Review: Day Joy – Go To Sleep, Mess

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-Greg’s Take-

When bands or artists aim to debut by creating a deep lucid dreamscape, often times they come across as simply depressing folk rather than their intended drifting style of what they think they sound like.

Simply adding echo to vocals and adjusting pitch mid-chord or laying down some ambient synth does not make a sound justifiably “dreamscape” let alone good.

The key to harnessing the emotionally moving trend is finding a balance in vocals and instrumentals that strike at the right moment, but feel natural, not forced. For Orlando, Florida’s Day Joy, they strike dreamscape gold.

Unintentional quirks, interlaced with visionary melodies, while wearing a dark façade makes Go To Sleep, Mess a near perfect web of dreamy escape.

Originally a duo (Peter Michael Perceval and Michael Serrin), Day Joy has grown into a solid five-piece (adding Travis Reed, Artie Burer and Adam Ibrahim). The result of the expansion is a lush rabbit hole of sound dug by experimentation and a purposeful lack of perfection.

The ten tracks are defined by a constant focus on moving forward and a DIY recording process. The album was recorded in Peter’s closet-turned-vocal booth and living room space by the band themselves. Without time constraints and the power of money dictating their recording, Day Joy was able to take their time, tempt the unfamiliar and craft and expansive, yet seemingly easy, sound.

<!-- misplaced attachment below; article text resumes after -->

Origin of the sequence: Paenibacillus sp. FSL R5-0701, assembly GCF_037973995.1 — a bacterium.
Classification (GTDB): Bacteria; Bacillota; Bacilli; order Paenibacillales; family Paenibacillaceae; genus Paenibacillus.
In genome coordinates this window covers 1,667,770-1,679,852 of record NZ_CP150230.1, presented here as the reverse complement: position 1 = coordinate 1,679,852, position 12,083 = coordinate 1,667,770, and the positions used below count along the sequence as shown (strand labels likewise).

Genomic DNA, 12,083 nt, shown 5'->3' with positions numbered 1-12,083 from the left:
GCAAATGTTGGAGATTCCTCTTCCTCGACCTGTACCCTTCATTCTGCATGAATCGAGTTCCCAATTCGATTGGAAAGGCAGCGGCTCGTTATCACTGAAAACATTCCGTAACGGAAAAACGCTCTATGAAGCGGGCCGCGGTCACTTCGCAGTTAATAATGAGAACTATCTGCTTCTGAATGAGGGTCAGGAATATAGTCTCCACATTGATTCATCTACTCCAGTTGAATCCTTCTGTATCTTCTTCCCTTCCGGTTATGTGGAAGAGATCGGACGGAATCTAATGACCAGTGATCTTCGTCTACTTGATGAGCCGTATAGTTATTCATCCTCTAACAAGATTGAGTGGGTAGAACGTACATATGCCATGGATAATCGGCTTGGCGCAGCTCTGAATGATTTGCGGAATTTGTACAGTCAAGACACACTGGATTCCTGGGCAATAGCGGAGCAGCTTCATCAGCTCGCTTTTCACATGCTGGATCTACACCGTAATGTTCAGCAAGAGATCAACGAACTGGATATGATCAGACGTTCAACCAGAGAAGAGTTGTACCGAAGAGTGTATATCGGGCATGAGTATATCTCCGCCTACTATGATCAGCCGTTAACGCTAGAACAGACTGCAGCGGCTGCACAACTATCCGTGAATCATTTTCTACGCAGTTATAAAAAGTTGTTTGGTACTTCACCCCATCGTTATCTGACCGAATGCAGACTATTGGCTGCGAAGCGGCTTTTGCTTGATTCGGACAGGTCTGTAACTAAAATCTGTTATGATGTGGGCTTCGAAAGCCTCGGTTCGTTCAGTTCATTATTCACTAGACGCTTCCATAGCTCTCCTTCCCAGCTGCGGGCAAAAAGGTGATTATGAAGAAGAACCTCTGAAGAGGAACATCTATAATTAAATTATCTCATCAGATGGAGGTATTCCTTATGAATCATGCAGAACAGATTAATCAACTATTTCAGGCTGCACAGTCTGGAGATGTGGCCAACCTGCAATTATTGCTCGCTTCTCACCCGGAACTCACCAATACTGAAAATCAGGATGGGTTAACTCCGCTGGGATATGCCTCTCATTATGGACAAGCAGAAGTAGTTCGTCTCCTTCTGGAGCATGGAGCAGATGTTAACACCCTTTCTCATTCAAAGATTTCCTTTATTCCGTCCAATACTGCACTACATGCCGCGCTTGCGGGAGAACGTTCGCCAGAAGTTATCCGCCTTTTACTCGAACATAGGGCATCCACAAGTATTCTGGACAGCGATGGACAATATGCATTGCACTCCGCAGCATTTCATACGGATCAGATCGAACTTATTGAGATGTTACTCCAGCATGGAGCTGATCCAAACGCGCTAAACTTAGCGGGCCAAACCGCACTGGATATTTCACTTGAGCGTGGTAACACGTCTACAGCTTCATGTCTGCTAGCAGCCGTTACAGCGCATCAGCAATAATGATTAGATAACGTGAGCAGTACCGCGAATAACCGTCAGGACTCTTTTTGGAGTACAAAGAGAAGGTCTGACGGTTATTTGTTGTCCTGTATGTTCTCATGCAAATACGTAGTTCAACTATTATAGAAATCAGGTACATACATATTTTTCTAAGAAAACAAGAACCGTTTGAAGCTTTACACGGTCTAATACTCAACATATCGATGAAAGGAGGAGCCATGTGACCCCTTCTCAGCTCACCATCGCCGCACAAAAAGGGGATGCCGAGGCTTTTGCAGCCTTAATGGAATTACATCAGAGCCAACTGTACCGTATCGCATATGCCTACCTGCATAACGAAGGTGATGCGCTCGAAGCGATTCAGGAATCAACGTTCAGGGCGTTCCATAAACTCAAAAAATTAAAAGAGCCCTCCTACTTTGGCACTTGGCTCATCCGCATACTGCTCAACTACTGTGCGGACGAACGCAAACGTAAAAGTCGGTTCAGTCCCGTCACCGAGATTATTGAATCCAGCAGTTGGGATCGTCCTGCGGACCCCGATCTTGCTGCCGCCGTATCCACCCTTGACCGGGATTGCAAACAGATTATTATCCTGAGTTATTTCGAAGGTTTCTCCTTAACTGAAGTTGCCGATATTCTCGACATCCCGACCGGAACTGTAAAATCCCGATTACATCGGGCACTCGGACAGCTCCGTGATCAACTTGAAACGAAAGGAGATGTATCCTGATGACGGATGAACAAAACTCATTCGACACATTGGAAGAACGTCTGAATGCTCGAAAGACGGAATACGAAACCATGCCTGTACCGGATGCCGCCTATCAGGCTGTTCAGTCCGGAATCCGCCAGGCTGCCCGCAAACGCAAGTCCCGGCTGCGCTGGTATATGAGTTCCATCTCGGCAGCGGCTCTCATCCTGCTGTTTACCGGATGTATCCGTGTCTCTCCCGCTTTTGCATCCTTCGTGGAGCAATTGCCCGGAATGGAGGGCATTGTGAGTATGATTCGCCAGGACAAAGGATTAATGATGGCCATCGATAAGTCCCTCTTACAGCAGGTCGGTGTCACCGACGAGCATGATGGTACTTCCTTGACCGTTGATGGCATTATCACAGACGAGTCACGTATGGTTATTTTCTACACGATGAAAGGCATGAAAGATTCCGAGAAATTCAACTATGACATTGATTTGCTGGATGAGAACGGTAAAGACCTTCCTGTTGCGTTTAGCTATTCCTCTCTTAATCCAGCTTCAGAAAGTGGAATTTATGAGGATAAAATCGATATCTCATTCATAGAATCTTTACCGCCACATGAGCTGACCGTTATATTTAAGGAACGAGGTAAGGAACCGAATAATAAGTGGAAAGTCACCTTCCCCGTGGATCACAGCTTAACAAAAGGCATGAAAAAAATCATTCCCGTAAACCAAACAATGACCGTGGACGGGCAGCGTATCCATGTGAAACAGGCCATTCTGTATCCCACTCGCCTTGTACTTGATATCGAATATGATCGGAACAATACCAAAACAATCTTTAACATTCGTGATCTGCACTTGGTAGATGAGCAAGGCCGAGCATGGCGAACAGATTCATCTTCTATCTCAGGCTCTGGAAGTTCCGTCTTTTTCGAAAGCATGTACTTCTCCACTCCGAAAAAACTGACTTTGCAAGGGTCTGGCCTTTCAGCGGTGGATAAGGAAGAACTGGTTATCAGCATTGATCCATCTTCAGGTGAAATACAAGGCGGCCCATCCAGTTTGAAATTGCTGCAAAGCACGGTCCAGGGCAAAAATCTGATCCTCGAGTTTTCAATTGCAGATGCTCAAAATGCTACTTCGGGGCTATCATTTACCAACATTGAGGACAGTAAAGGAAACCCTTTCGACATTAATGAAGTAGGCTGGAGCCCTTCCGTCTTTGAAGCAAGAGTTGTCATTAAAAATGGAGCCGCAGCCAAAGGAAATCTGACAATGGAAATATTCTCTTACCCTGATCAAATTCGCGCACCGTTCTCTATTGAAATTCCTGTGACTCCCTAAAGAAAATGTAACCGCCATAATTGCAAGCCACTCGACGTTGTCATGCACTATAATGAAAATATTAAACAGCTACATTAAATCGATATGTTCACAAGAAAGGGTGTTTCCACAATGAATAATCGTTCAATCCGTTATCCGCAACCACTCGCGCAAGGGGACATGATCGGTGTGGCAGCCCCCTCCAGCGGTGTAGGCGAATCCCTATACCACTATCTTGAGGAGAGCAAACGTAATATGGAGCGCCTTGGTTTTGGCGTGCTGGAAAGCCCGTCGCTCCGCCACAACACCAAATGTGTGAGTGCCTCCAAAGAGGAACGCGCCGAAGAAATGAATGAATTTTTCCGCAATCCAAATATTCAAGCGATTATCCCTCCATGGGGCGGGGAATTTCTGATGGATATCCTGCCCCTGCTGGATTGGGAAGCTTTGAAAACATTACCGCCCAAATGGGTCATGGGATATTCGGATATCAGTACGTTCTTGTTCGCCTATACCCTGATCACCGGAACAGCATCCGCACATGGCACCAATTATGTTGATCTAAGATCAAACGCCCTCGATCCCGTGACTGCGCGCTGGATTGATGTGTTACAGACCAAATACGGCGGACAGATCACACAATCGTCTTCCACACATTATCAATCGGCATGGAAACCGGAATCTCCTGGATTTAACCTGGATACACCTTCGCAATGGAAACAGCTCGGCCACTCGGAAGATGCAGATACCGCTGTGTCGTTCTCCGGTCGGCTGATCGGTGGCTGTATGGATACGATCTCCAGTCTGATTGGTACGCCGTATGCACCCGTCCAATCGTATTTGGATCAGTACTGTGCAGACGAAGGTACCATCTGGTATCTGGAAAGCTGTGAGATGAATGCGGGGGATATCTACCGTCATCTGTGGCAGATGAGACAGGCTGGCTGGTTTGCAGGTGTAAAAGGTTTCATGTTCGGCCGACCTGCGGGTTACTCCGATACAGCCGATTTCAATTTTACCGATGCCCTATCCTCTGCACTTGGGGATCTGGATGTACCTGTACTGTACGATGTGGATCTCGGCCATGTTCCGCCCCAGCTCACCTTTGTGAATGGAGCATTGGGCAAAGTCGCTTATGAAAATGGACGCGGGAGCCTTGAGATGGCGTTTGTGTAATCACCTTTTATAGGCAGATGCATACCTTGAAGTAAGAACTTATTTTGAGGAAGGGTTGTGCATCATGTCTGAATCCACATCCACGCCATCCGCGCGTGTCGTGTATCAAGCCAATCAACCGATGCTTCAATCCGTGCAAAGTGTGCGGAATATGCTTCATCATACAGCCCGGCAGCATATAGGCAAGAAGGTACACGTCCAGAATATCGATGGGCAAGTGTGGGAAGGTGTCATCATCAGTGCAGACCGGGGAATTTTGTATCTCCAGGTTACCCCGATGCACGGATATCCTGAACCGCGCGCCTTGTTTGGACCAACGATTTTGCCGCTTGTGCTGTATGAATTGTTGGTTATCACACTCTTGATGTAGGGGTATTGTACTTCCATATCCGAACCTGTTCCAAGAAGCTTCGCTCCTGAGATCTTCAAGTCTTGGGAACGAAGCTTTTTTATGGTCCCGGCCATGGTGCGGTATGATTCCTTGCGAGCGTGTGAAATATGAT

Transporting your emotions like a melodious raft on a dark sea, Go To Sleep, Mess molds mantra-like sounds out of nowhere while keeping you held tightly to their colorful journey. They find sounds that fit, then proceed to pick them apart in ways you wouldn’t expect; even the almost shrieking yodel on “Talks of Terror” fits perfectly into this collage of indie-folk.

The endeavor of Go To Sleep, Mess was a bold undertaking for a debut full length album. But I won’t lie, Day Joy mastered it and in doing so, made it look easy. They don’t portray an over ambitious whininess in their sound like so many often do. They play modest, yet precisely impactful in each track. They reach into the vastness of dreamscapes and grab hold of a very solid, very memorable sound. This is only the beginning for Day Joy but it isn’t hard to imagine this sound creating memories at places like Red Rocks very soon.